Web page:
by a severe flu season,

and clearly, we've all seen it

recently with COVID.

So by getting that flu vaccine,

you may be able to then negate

the necessity to have to take up

a hospital bed.

And then that hospital bed

can be more available for those

that potentially get

hospitalized for COVID.



JOHN WHYTE: Let's talk

about the COVID vaccine.

How optimistic are you

that we'll see a vaccine early

next year?

And can you give us a better

sense of time frame?

As you know, Russia announced

today, Sputnik V, their vaccine

is approved while they're still

in phase two.

So how realistic

is it that we're going to have

something January, February?

Or are we thinking more later

first quarter?



ROBERT REDFIELD: I'm very

cautiously optimistic that we're

going to have one or more

vaccines deployed

before the first of the year.

Right now, this operation work

speed--

I'm on the board of it.

I've been in vaccine development

all my life.

And the [INAUDIBLE] plus years

I've spent in the military

at Walter Reed

and then at the University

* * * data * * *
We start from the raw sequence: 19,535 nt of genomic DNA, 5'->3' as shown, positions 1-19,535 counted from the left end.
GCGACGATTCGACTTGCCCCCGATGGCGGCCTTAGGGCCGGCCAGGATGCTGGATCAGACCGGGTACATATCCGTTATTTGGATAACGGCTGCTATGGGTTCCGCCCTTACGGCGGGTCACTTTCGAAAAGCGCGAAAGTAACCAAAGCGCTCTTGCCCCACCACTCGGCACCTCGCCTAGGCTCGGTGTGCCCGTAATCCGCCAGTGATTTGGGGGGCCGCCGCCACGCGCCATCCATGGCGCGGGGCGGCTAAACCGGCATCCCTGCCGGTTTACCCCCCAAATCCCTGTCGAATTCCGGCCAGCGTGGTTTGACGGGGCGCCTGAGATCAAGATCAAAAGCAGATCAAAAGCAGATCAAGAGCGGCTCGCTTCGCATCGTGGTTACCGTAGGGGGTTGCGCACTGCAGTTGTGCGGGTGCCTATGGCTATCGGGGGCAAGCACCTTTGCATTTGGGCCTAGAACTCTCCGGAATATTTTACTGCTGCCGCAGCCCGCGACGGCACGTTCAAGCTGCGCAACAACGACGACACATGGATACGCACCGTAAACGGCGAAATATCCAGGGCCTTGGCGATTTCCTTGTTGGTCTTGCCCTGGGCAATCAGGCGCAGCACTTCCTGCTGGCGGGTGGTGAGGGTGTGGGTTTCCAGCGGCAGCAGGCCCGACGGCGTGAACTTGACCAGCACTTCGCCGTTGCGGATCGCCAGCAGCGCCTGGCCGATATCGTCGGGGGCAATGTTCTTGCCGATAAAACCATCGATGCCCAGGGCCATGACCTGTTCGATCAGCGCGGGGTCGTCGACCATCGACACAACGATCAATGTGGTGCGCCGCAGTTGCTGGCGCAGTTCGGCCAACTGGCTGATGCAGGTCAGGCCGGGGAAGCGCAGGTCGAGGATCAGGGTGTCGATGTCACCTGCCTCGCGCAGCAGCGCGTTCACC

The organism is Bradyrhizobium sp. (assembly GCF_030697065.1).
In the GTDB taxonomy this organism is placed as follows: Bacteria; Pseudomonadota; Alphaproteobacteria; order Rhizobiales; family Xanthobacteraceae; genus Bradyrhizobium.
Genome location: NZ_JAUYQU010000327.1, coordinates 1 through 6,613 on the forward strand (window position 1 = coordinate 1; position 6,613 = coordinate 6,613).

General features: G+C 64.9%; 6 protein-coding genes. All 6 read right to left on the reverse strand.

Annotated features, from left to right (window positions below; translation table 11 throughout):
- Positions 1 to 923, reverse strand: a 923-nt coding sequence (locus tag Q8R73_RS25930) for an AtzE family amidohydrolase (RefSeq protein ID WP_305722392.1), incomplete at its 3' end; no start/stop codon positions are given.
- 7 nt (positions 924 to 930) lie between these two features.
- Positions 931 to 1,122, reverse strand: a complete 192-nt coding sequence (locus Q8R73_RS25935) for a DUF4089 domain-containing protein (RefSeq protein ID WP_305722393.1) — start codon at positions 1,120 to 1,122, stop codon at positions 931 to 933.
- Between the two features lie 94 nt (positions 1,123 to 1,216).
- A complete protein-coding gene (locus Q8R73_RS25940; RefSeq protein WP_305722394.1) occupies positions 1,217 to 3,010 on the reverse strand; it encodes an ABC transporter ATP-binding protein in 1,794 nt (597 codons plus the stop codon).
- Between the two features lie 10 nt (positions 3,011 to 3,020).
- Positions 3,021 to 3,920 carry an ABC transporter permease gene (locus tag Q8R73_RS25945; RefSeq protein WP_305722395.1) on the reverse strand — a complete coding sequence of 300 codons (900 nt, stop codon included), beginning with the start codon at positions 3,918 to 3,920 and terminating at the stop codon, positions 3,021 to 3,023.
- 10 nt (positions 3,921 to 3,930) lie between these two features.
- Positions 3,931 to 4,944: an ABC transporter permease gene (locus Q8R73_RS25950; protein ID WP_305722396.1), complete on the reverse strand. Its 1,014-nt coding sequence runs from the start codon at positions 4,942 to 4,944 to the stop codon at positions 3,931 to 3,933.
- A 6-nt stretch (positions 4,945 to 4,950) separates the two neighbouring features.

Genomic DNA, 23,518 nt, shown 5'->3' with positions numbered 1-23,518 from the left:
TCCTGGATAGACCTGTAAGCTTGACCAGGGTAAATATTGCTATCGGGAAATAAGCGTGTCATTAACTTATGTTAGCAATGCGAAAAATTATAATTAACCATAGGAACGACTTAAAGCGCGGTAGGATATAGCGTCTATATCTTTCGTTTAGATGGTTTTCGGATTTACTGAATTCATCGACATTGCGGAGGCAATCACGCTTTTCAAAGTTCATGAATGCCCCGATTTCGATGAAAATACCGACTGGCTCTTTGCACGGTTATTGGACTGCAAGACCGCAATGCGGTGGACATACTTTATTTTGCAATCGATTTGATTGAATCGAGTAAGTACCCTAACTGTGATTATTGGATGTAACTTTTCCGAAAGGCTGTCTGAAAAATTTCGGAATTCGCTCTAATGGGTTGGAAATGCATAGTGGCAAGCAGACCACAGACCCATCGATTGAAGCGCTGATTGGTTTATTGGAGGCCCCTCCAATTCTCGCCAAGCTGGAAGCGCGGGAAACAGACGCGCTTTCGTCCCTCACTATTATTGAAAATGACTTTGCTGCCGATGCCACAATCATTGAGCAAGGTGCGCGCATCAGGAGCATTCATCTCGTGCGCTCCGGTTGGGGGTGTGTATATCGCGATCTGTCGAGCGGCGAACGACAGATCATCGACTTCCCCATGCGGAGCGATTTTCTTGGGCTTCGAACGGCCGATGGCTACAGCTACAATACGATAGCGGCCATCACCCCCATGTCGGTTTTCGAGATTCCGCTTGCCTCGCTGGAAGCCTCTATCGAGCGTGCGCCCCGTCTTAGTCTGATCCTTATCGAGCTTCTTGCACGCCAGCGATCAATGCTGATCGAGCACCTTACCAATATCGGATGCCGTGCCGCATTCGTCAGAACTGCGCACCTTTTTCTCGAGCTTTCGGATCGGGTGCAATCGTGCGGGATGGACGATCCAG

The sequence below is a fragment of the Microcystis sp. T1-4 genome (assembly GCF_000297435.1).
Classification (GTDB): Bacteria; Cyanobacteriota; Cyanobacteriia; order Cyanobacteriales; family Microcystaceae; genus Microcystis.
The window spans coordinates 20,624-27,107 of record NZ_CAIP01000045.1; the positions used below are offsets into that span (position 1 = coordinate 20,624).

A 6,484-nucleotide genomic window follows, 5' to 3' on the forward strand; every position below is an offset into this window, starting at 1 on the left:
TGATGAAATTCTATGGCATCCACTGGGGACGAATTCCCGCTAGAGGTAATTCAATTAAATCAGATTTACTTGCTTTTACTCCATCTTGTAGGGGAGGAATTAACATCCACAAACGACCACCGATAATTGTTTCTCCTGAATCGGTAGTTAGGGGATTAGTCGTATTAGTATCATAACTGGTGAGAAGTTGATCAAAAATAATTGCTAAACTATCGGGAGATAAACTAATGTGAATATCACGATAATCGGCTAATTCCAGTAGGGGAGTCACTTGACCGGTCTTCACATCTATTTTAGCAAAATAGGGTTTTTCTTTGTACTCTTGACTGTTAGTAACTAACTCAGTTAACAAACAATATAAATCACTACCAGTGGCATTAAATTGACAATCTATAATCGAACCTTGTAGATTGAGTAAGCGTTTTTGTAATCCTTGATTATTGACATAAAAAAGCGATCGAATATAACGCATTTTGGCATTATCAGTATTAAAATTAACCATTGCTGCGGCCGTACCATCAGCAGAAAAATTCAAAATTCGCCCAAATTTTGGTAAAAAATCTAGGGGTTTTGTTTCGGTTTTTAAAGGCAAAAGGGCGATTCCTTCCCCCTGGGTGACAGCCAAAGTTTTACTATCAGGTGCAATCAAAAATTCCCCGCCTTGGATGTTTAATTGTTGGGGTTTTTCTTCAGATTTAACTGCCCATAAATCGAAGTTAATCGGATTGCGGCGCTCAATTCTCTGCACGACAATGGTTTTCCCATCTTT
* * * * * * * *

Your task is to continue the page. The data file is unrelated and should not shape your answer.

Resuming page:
of Maryland, I've never seen

vaccine development move

like this.



There's actually a very

effective

private public partnership

with the private sector.

And there's six vaccines now

that are moving forward

extremely rapidly.

Three of which now are already

in phase III trials.

And I suspect there'll

be a fourth.

So very optimistic that we're

going to have one or more

vaccines available.



I want people to realize,

since we're going so fast,

some people worry about we're

cutting corners.

And really there's

no scientific integrity to cut--

corners being cut.

There's no corner cut

for safety.

The corner that we're cutting

is the investment in being

able to make the vaccine.

So when companies are

ready for phase III trials,

the US government started

production of 100 million doses

of the vaccine,

as if it was going to work.



JOHN WHYTE: But in fairness

and timelines, we're in August.

You know, some of the industry

had 5,000.

They still need 25,000 more

participants to, you know,

reach their phase III

[INAUDIBLE].

People still have to catch